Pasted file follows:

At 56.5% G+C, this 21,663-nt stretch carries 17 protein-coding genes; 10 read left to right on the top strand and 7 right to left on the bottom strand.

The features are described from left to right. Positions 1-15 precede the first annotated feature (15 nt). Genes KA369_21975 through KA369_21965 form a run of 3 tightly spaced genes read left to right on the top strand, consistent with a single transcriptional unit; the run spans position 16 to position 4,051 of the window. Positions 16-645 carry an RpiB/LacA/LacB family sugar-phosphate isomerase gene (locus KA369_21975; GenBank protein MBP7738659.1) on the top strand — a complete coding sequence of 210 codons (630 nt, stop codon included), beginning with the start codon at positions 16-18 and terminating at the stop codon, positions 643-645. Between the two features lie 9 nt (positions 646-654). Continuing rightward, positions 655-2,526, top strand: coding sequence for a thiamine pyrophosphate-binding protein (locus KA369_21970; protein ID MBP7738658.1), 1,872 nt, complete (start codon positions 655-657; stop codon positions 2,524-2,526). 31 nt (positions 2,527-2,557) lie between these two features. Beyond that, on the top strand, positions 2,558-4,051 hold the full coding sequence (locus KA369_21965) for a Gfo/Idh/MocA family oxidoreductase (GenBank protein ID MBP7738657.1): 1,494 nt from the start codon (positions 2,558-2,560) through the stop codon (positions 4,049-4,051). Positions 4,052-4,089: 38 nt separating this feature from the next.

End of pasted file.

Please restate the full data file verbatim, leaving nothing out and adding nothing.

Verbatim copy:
At 56.5% G+C, this 21,663-nt stretch carries 17 protein-coding genes; 10 read left to right on the top strand and 7 right to left on the bottom strand.

The features are described from left to right. Positions 1-15 precede the first annotated feature (15 nt). Genes KA369_21975 through KA369_21965 form a run of 3 tightly spaced genes read left to right on the top strand, consistent with a single transcriptional unit; the run spans position 16 to position 4,051 of the window. Positions 16-645 carry an RpiB/LacA/LacB family sugar-phosphate isomerase gene (locus KA369_21975; GenBank protein MBP7738659.1) on the top strand — a complete coding sequence of 210 codons (630 nt, stop codon included), beginning with the start codon at positions 16-18 and terminating at the stop codon, positions 643-645. Between the two features lie 9 nt (positions 646-654). Continuing rightward, positions 655-2,526, top strand: coding sequence for a thiamine pyrophosphate-binding protein (locus KA369_21970; protein ID MBP7738658.1), 1,872 nt, complete (start codon positions 655-657; stop codon positions 2,524-2,526). 31 nt (positions 2,527-2,557) lie between these two features. Beyond that, on the top strand, positions 2,558-4,051 hold the full coding sequence (locus KA369_21965) for a Gfo/Idh/MocA family oxidoreductase (GenBank protein ID MBP7738657.1): 1,494 nt from the start codon (positions 2,558-2,560) through the stop codon (positions 4,049-4,051). Positions 4,052-4,089: 38 nt separating this feature from the next.